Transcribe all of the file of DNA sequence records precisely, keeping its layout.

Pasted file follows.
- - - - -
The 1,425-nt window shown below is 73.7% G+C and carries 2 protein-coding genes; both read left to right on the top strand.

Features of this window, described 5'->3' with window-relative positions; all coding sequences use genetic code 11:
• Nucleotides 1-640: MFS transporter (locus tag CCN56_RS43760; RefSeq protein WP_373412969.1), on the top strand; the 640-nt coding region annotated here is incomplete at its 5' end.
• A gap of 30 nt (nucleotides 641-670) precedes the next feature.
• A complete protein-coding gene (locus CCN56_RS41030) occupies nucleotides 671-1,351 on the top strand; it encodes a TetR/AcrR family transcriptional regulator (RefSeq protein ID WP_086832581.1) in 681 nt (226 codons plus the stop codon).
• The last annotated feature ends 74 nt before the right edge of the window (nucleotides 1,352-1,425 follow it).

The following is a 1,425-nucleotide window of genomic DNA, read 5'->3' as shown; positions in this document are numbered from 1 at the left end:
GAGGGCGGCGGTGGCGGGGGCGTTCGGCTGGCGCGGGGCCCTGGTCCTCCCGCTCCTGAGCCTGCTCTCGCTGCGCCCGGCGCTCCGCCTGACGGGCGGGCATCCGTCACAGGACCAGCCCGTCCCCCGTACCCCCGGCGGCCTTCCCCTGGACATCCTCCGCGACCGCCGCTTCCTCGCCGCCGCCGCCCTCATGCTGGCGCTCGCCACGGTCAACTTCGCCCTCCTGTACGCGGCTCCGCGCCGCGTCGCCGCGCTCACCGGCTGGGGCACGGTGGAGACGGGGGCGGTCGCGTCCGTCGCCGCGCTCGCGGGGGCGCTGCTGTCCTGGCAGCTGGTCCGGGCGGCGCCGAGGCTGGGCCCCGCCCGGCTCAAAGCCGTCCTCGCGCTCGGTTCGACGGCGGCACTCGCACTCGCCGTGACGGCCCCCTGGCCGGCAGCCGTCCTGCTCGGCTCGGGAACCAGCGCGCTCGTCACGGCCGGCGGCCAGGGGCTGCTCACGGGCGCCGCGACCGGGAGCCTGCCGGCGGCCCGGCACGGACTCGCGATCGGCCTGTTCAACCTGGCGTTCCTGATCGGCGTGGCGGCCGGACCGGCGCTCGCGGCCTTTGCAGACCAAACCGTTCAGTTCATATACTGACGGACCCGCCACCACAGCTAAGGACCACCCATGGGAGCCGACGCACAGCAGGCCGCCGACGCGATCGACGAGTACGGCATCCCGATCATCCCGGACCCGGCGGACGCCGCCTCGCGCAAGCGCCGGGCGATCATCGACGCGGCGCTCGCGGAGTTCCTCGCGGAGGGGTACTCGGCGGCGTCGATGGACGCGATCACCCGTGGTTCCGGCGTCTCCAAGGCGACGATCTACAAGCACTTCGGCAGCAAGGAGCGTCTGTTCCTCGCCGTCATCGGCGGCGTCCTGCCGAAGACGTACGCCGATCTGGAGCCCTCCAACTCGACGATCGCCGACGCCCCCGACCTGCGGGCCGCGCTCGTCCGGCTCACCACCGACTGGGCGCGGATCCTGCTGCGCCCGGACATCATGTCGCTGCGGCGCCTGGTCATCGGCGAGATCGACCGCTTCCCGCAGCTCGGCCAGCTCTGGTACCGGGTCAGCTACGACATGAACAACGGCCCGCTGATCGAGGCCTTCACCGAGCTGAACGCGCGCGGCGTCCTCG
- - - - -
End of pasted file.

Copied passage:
The 1,425-nt window shown below is 73.7% G+C and carries 2 protein-coding genes; both read left to right on the top strand.

Features of this window, described 5'->3' with window-relative positions; all coding sequences use genetic code 11:
• Nucleotides 1-640: MFS transporter (locus tag CCN56_RS43760; RefSeq protein WP_373412969.1), on the top strand; the 640-nt coding region annotated here is incomplete at its 5' end.
• A gap of 30 nt (nucleotides 641-670) precedes the next feature.
• A complete protein-coding gene (locus CCN56_RS41030) occupies nucleotides 671-1,351 on the top strand; it encodes a TetR/AcrR family transcriptional regulator (RefSeq protein ID WP_086832581.1) in 681 nt (226 codons plus the stop codon).
• The last annotated feature ends 74 nt before the right edge of the window (nucleotides 1,352-1,425 follow it).

The following is a 1,425-nucleotide window of genomic DNA, read 5'->3' as shown; positions in this document are numbered from 1 at the left end:
GAGGGCGGCGGTGGCGGGGGCGTTCGGCTGGCGCGGGGCCCTGGTCCTCCCGCTCCTGAGCCTGCTCTCGCTGCGCCCGGCGCTCCGCCTGACGGGCGGGCATCCGTCACAGGACCAGCCCGTCCCCCGTACCCCCGGCGGCCTTCCCCTGGACATCCTCCGCGACCGCCGCTTCCTCGCCGCCGCCGCCCTCATGCTGGCGCTCGCCACGGTCAACTTCGCCCTCCTGTACGCGGCTCCGCGCCGCGTCGCCGCGCTCACCGGCTGGGGCACGGTGGAGACGGGGGCGGTCGCGTCCGTCGCCGCGCTCGCGGGGGCGCTGCTGTCCTGGCAGCTGGTCCGGGCGGCGCCGAGGCTGGGCCCCGCCCGGCTCAAAGCCGTCCTCGCGCTCGGTTCGACGGCGGCACTCGCACTCGCCGTGACGGCCCCCTGGCCGGCAGCCGTCCTGCTCGGCTCGGGAACCAGCGCGCTCGTCACGGCCGGCGGCCAGGGGCTGCTCACGGGCGCCGCGACCGGGAGCCTGCCGGCGGCCCGGCACGGACTCGCGATCGGCCTGTTCAACCTGGCGTTCCTGATCGGCGTGGCGGCCGGACCGGCGCTCGCGGCCTTTGCAGACCAAACCGTTCAGTTCATATACTGACGGACCCGCCACCACAGCTAAGGACCACCCATGGGAGCCGACGCACAGCAGGCCGCCGACGCGATCGACGAGTACGGCATCCCGATCATCCCGGACCCGGCGGACGCCGCCTCGCGCAAGCGCCGGGCGATCATCGACGCGGCGCTCGCGGAGTTCCTCGCGGAGGGGTACTCGGCGGCGTCGATGGACGCGATCACCCGTGGTTCCGGCGTCTCCAAGGCGACGATCTACAAGCACTTCGGCAGCAAGGAGCGTCTGTTCCTCGCCGTCATCGGCGGCGTCCTGCCGAAGACGTACGCCGATCTGGAGCCCTCCAACTCGACGATCGCCGACGCCCCCGACCTGCGGGCCGCGCTCGTCCGGCTCACCACCGACTGGGCGCGGATCCTGCTGCGCCCGGACATCATGTCGCTGCGGCGCCTGGTCATCGGCGAGATCGACCGCTTCCCGCAGCTCGGCCAGCTCTGGTACCGGGTCAGCTACGACATGAACAACGGCCCGCTGATCGAGGCCTTCACCGAGCTGAACGCGCGCGGCGTCCTCG